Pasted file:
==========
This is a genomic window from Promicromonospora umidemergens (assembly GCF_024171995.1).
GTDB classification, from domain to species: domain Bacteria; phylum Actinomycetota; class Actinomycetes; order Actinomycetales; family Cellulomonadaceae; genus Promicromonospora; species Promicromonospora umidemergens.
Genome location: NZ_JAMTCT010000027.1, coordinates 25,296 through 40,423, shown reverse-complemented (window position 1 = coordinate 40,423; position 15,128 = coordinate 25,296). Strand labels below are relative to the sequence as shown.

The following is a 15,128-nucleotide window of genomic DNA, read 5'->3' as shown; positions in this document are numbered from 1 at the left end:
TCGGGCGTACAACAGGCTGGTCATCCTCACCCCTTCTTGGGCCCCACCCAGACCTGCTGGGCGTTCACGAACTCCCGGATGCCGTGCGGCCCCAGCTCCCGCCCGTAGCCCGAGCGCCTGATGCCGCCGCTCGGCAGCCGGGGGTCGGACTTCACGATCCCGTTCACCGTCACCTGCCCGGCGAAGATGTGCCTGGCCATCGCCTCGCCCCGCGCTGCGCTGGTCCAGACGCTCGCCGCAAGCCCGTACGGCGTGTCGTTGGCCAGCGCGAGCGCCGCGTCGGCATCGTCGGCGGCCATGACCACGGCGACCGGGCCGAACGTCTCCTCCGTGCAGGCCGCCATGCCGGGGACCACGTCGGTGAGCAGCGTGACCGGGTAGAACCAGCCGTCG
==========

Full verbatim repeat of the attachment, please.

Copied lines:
This is a genomic window from Promicromonospora umidemergens (assembly GCF_024171995.1).
GTDB classification, from domain to species: domain Bacteria; phylum Actinomycetota; class Actinomycetes; order Actinomycetales; family Cellulomonadaceae; genus Promicromonospora; species Promicromonospora umidemergens.
Genome location: NZ_JAMTCT010000027.1, coordinates 25,296 through 40,423, shown reverse-complemented (window position 1 = coordinate 40,423; position 15,128 = coordinate 25,296). Strand labels below are relative to the sequence as shown.

The following is a 15,128-nucleotide window of genomic DNA, read 5'->3' as shown; positions in this document are numbered from 1 at the left end:
TCGGGCGTACAACAGGCTGGTCATCCTCACCCCTTCTTGGGCCCCACCCAGACCTGCTGGGCGTTCACGAACTCCCGGATGCCGTGCGGCCCCAGCTCCCGCCCGTAGCCCGAGCGCCTGATGCCGCCGCTCGGCAGCCGGGGGTCGGACTTCACGATCCCGTTCACCGTCACCTGCCCGGCGAAGATGTGCCTGGCCATCGCCTCGCCCCGCGCTGCGCTGGTCCAGACGCTCGCCGCAAGCCCGTACGGCGTGTCGTTGGCCAGCGCGAGCGCCGCGTCGGCATCGTCGGCGGCCATGACCACGGCGACCGGGCCGAACGTCTCCTCCGTGCAGGCCGCCATGCCGGGGACCACGTCGGTGAGCAGCGTGACCGGGTAGAACCAGCCGTCG